Writing as a profession has never been the most secure career path. In fact, “creatives” (wretched corporate speak) of all phyla (artists, musicians, actors and even copywriters) often must supplement their incomes with service industry jobs far from their chosen field.
To keep this sob story short, your gentle narrator has been writing professionally for over 16 years and, while freelancing for any number of publications, he procured just one desk job on the strength of his writing (ASCAP, seven years)—a data integrity and quality assurance position. Shortly after the economy tanked in 2008, that cushy (but dead-end) gig evaporated; since then, the order of the day has been scrambling and cobbling together an income.
The advent of the so-called sharing economy has allowed forlorned job-seekers to obtain jobs with Uber or Zoomer where no resume is needed: just a four-door (in Uber’s case) and a smartphone. These are service jobs, and with them come the mercurial moods of the public.
Ann Arbor is generally a wonderful place, but the University of Michigan matriculates many a son/daughter of wealthy oligarchs (focus squarely on Long Island/NYC/North Jersey with a special shoutout to the Detroit burbs). Unfortunately, these progeny of opulence often act like entitled twits, especially when dealing with waiters, cab drivers, delivery drivers, etc. A prime recent example was this lovely little scholar who, while unworthy of column inches, happens to be the son of a notorious New York City slum lord (go figure).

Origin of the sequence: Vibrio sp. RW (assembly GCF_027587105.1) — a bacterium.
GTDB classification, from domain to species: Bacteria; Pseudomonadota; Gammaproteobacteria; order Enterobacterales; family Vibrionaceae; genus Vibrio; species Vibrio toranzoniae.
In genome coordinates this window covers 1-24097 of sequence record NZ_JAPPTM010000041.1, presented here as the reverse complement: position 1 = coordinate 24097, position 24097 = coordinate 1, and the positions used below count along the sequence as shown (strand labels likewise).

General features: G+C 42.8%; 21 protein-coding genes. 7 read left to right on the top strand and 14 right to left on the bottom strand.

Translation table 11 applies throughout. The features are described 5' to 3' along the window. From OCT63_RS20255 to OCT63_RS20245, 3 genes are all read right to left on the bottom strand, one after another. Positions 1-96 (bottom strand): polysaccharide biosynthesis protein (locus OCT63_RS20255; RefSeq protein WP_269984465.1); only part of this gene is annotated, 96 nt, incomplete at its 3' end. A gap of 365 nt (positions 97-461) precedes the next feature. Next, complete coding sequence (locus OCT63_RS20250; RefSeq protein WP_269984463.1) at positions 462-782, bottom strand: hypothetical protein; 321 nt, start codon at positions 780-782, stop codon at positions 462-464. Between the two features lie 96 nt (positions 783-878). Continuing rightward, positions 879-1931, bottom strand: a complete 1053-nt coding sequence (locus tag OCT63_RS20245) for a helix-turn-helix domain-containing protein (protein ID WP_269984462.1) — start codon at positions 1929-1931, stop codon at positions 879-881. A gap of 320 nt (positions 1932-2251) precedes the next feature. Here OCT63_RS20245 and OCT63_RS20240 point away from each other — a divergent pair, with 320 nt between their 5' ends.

It’s not just the kids who act like privileged philistines. There is an air of elitism that runs through Washtenaw County, one of the wealthiest in Michigan. This is a liberal, artist-friendly community, but money does something to people, and there’s plenty of wealth and disconnect to go around in the Ace Deuce (who could forget this so-called civil servant).
The Ann Arbor/nation-wide affluenza epidemic could be written off to the folly of youth/undeveloped frontal lobes; who among us, due to sheer naivete, didn’t do something idiotic in our early adulthood? However, Greek life at universities does foster a solipsistic worldview—sorry frat guys and gals, there are many among you that give your house a bad name.
So this particular writer Ubers and Zoomers in his spare time; a Bachelor’s in English from the University in tow. To be fair, some young Wolverines are beautiful people, full of vitality and spirit, generally aware that treating your fellow humans with respect is a requirement and not an occasional practice. We all have a bad day and can come off rude to a cashier, waiter or fellow motorist, but having shuttled Ann Arborites around for three months now (and delivered food for eight months), I’ve noticed an alarming trend of disrespect, primarily among (but not exclusive to) undergraduates.
From the drunk sorority sister dropping an “okay, Uber” while I was talking to another rider, to the drunk student in cap and gown who cranked up my stereo without asking then slammed my door for good measure, to the businessman who treated my car as a trash receptacle: Newsflash: there are some despicable people out there.
Then there’s the cheapskates that still aren’t aware that delivery drivers also work off tips, just like waiters and waitresses (10 percent is acceptable, but 15-20 should be the standard considering the wear and tear these drivers put on their cars to bring you your precious Zingerman’s matzah ball soup).
Uber does allow a driver to hear some good stories, obvious fodder for any scribe. Sour grapes can turn to fine wine with discipline and hard work, but in America, warriors often die for want of slaying the dragon. If only the dragon knew how awful he could be, perhaps there would be less of a sense of entitlement in our American kingdom.